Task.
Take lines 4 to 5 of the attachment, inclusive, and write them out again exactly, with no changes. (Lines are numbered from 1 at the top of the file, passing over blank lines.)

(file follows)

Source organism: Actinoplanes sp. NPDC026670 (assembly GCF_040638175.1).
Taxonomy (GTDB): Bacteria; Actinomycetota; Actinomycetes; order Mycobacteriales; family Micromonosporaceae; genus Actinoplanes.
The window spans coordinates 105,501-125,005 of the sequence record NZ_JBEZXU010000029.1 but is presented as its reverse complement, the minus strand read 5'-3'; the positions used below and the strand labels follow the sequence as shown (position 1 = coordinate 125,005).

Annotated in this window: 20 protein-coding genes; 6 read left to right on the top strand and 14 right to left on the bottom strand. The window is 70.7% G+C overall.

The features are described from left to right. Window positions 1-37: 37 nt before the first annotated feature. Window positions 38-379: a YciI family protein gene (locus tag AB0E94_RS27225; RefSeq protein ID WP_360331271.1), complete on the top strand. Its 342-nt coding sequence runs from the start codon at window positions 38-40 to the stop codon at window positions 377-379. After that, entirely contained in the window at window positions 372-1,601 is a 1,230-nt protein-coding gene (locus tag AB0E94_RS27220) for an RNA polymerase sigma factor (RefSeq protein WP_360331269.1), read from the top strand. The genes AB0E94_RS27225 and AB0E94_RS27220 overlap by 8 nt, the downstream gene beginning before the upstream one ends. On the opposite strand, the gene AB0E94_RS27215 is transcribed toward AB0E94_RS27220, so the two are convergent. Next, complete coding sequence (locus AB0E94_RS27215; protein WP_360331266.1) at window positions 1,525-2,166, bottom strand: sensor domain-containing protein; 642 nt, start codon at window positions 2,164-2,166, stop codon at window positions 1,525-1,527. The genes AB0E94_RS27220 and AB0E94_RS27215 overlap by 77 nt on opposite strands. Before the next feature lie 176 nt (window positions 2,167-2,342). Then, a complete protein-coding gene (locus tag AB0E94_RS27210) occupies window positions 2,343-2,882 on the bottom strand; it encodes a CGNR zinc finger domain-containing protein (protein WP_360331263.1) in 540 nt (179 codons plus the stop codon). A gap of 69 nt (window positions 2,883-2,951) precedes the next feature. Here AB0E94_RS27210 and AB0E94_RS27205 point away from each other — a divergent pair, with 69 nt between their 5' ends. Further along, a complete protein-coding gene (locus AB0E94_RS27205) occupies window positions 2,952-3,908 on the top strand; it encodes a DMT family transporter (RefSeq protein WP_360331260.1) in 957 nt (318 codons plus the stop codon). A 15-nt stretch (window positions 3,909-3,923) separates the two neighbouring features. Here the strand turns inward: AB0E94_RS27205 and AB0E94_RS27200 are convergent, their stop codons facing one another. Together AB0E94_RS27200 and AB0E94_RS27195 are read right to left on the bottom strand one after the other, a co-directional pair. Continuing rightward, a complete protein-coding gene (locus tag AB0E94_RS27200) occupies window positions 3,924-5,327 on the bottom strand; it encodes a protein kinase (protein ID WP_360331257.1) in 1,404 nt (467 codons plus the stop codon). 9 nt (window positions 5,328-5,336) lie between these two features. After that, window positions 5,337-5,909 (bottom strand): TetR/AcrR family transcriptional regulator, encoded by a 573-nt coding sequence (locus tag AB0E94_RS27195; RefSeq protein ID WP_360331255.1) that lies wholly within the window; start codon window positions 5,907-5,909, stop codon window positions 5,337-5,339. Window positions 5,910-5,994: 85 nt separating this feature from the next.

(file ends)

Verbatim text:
Annotated in this window: 20 protein-coding genes; 6 read left to right on the top strand and 14 right to left on the bottom strand. The window is 70.7% G+C overall.

The features are described from left to right. Window positions 1-37: 37 nt before the first annotated feature. Window positions 38-379: a YciI family protein gene (locus tag AB0E94_RS27225; RefSeq protein ID WP_360331271.1), complete on the top strand. Its 342-nt coding sequence runs from the start codon at window positions 38-40 to the stop codon at window positions 377-379. After that, entirely contained in the window at window positions 372-1,601 is a 1,230-nt protein-coding gene (locus tag AB0E94_RS27220) for an RNA polymerase sigma factor (RefSeq protein WP_360331269.1), read from the top strand. The genes AB0E94_RS27225 and AB0E94_RS27220 overlap by 8 nt, the downstream gene beginning before the upstream one ends. On the opposite strand, the gene AB0E94_RS27215 is transcribed toward AB0E94_RS27220, so the two are convergent. Next, complete coding sequence (locus AB0E94_RS27215; protein WP_360331266.1) at window positions 1,525-2,166, bottom strand: sensor domain-containing protein; 642 nt, start codon at window positions 2,164-2,166, stop codon at window positions 1,525-1,527. The genes AB0E94_RS27220 and AB0E94_RS27215 overlap by 77 nt on opposite strands. Before the next feature lie 176 nt (window positions 2,167-2,342). Then, a complete protein-coding gene (locus tag AB0E94_RS27210) occupies window positions 2,343-2,882 on the bottom strand; it encodes a CGNR zinc finger domain-containing protein (protein WP_360331263.1) in 540 nt (179 codons plus the stop codon). A gap of 69 nt (window positions 2,883-2,951) precedes the next feature. Here AB0E94_RS27210 and AB0E94_RS27205 point away from each other — a divergent pair, with 69 nt between their 5' ends. Further along, a complete protein-coding gene (locus AB0E94_RS27205) occupies window positions 2,952-3,908 on the top strand; it encodes a DMT family transporter (RefSeq protein WP_360331260.1) in 957 nt (318 codons plus the stop codon). A 15-nt stretch (window positions 3,909-3,923) separates the two neighbouring features. Here the strand turns inward: AB0E94_RS27205 and AB0E94_RS27200 are convergent, their stop codons facing one another. Together AB0E94_RS27200 and AB0E94_RS27195 are read right to left on the bottom strand one after the other, a co-directional pair. Continuing rightward, a complete protein-coding gene (locus tag AB0E94_RS27200) occupies window positions 3,924-5,327 on the bottom strand; it encodes a protein kinase (protein ID WP_360331257.1) in 1,404 nt (467 codons plus the stop codon). 9 nt (window positions 5,328-5,336) lie between these two features. After that, window positions 5,337-5,909 (bottom strand): TetR/AcrR family transcriptional regulator, encoded by a 573-nt coding sequence (locus tag AB0E94_RS27195; RefSeq protein ID WP_360331255.1) that lies wholly within the window; start codon window positions 5,907-5,909, stop codon window positions 5,337-5,339. Window positions 5,910-5,994: 85 nt separating this feature from the next.